Summary provided by StateImpact NH

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NH News
8:48 am
Mon July 14, 2014

With New Rule, N.H. DMV Lifts Temporary Ban On New Vanity Plates

New Hampshire drivers can once again get new vanity plates, now that the state's Division of Motor Vehicles has put into place a new rule guiding which plates it will reject.

The state had put a temporary halt on issuing vanity plates, following a state Supreme Court ruling in May found the DMV’s old rule barring plates that may be offensive was too vague.

The new rule is more specific.

For example, the state will now reject vanity plates that contain profanity, references to violence, or illegal activity.

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NH News
4:59 am
Mon July 7, 2014

Construction At Hooksett Rest Area Is 'Months' Ahead Of Schedule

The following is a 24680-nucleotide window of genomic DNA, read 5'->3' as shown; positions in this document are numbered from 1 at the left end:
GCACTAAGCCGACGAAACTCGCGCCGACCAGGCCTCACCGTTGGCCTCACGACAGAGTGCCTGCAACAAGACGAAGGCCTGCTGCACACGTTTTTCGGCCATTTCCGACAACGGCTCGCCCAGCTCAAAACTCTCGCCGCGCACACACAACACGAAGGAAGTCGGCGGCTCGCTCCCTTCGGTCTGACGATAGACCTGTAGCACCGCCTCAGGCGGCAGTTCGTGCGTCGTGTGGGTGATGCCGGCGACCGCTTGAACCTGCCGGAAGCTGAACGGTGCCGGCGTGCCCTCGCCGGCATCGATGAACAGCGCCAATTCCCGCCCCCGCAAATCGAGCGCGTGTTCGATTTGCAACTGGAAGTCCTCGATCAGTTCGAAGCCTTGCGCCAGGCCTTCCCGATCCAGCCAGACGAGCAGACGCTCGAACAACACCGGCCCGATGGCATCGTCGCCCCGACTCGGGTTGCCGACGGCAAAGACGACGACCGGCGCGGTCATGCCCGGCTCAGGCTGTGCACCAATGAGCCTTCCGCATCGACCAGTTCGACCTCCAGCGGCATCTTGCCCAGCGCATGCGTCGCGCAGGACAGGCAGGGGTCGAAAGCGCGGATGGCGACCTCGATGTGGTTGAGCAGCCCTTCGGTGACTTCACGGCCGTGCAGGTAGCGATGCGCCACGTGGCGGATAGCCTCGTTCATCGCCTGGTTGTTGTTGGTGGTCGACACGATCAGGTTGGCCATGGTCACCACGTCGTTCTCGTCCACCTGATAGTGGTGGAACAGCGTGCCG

Credit Michael Brindley / NHPR

  Visitors coming to New Hampshire this Fourth of July weekend via interstate 93 likely noticed the redevelopment of the new rest-stop facilities in Hooksett is moving quickly. According to the Department of Transportation, construction at the rest-area is about three to four months ahead of schedule.

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NH News
7:08 am
Tue July 1, 2014

N.H.'s Gas Tax Increase: Where Your Money Is Going

As you're paying more at the pump today, you may be wondering where all that extra money is going.

New Hampshire's 4.2 cent increase to the state's gas tax goes into effect July 1.

The increase, the first since 1991, is expected to generate an additional $32 million annually for the state's Department of Transportation.

The legislation that enacted the increase mandates that 42 percent of that money go towards bonding for the widening of Interstate 93.